Bekki was holding her, and Syndil was loving it- until she realized she was hungry. I had my moby wrap, but I wanted to wait a few minutes before feeding her. I knew it would hurt, and I needed to wrap my head around feeling that much pain in a public place.
A few old ladies heard her crying, and came over to see the little baby.
"What's her name?"
"Her feet are blue! She is cold."
"No, babies feet are just sometimes blue. She is fine. But thanks."
"No, she is cold," they kept insisting.
The whole thing was pretty irritating.
I handed her to Kurt to try and calm down, because when I hold her all she smells is milk. After a few seconds, she settled down, and was falling asleep.
I was talking to Bekki and my friend Tami, and we were laughing when I glanced over at Syndil. Her eyes were closed, but something was off...
"Is she breathing?" I stepped away from the convesation for a better look.
Her face was blue.
And she wasn't breathing.
Quickly I grabbed her, and started patting her back. Nothing.
Kurt felt under her nose for a breath, while I started rubbing her back, hard. Nothing.
"How do you do infant CPR? How do you do infant CPR?"
I as vaguely aware that that was my voice asking the question over and over again, but my mind had already answered it. I leaned her back and was about to start rescue breathing when Syndil took a breath. On her own.
"She's breathing. She's breathing again."
I looked around at Kurt, Bekki, and Tami. It had all happened so fast, maybe 20 seconds on the outside.
Longest 20 seconds of my life.
After a few seconds, her color was normal, and she was looking around alertly. Probably wondering why we were all staring at her.
"...Um, I guess I should feed her."
I was fine, until we got into the car. All of that adrenaline, I guess. But then I broke down.
If your baby isn't even safe in your arms...
You are probably wondering why we didn't take her to the ER right then. Honestly? We didn't even think about it.
It wasn't until around 3am when I was staring at my sleeping baby, unable to put her down that I thought "Oh my gosh, we should have gone to the ER. What kind of parent doesn't go to the ER???"
Then the guilt hit.
This was good, I guess, because I had to put the baby down so I could run into the other room and call my sister Amber. I would probably still be up there holding her right now if I hadn't.
Amber is kind of my lifeline. Kurt is great, but sometimes he is too tired to wake up and listen. And sometimes I just need to talk to my sister.
She reassured me that if I had needed to go to the ER, I would have felt prompted to go there. Obviously, it wasn't just a coincidence that I looked over in time to help Syndil. If I had looked over just 2 minutes later... But I didn't.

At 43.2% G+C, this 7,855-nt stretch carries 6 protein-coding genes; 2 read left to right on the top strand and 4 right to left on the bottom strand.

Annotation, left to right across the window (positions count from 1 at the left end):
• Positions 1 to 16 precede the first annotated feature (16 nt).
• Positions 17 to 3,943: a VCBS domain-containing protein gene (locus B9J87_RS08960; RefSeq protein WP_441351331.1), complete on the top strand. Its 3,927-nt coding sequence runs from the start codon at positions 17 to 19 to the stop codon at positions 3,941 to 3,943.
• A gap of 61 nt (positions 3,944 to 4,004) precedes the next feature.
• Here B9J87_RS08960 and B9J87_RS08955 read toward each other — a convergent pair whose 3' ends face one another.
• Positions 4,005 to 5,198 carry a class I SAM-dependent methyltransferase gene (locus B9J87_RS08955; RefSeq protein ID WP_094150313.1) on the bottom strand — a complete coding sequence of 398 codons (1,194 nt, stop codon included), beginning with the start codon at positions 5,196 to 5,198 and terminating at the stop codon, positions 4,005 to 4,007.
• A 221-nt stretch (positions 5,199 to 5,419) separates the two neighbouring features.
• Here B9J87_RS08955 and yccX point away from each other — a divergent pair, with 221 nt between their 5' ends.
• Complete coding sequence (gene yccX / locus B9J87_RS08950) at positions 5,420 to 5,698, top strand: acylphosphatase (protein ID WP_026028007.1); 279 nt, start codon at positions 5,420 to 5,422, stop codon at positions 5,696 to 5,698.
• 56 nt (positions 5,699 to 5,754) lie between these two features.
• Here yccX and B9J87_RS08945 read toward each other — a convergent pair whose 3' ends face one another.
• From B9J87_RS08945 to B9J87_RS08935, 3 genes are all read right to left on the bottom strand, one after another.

I had done some internet research, and figured it was either her reflux, or apnea, and if she didn't have any more spells that night, they wouldn't have been able to figure it out anyway.
(I was right.)
The next day she was fine. Completely fine. Until I tried to feed her before bed.
"Kurt, she won't latch. And she sounds like she is choking when she swallows. Do you hear that?"
She pulled away, and screamed.
"It's probably her reflux. I bet the thrush medicine is making her acid worse."
I tried over and over, but we weren't getting anywhere.
"Here, can you hold her? Maybe if she calms down..."
Kurt picked her up. And her feet were blue.
All the way up to her knees.
I ran and called the nurse line at the pediatricians office.
"Hi, my daughter's feet are blue, and yesterday..." I sobbed into the phone.
They sent us to the ER at the Children's Hospital.
The doctor's saw her right away, because she is so little, and blue feet could mean she isn't getting enough oxygen. We told our story over and over- to 3 different nurses, and 4 different doctors. They ran tests and monitored her for hours. It was 4am when the Attending Physician came in to give us the official word.
"She is fine."
Yup. That's right. It's not uncommon for a baby to turn blue and stop breathing.
I'm not being sarcastic.
Babies with reflux stop breathing sometimes. So do babies with apnea. And sometimes babies do it for no reason at all. Sometimes they remember to breathe again on their own. Sometimes they don't. Their best advice was to watch her closely, but not to lose sleep, because it probably won't happen again.
And the blue feet? Sandifer Syndrome. She was cold.
Those old ladies were right.
(but they were still irritating)
So for the past few days I haven't slept for more than 10 minutes at a time. And I probably never will again.
We have an AngelCare monitor, but that only helps when she is sleeping in her crib. Not when she is napping in her bouncer, or riding in her carseat.
Or sleeping in our arms.
My Dad is getting us a Snuza this week. But I still don't know if I'm ever going to look away for more than a second.
Babies are terrifying.
Thanks Mama Kat for this weeks prompt- "Tell us about one of the scariest moments of your life." When I read it, I thought "Well, that's easy." I probably would have blogged about this eventually. But not today.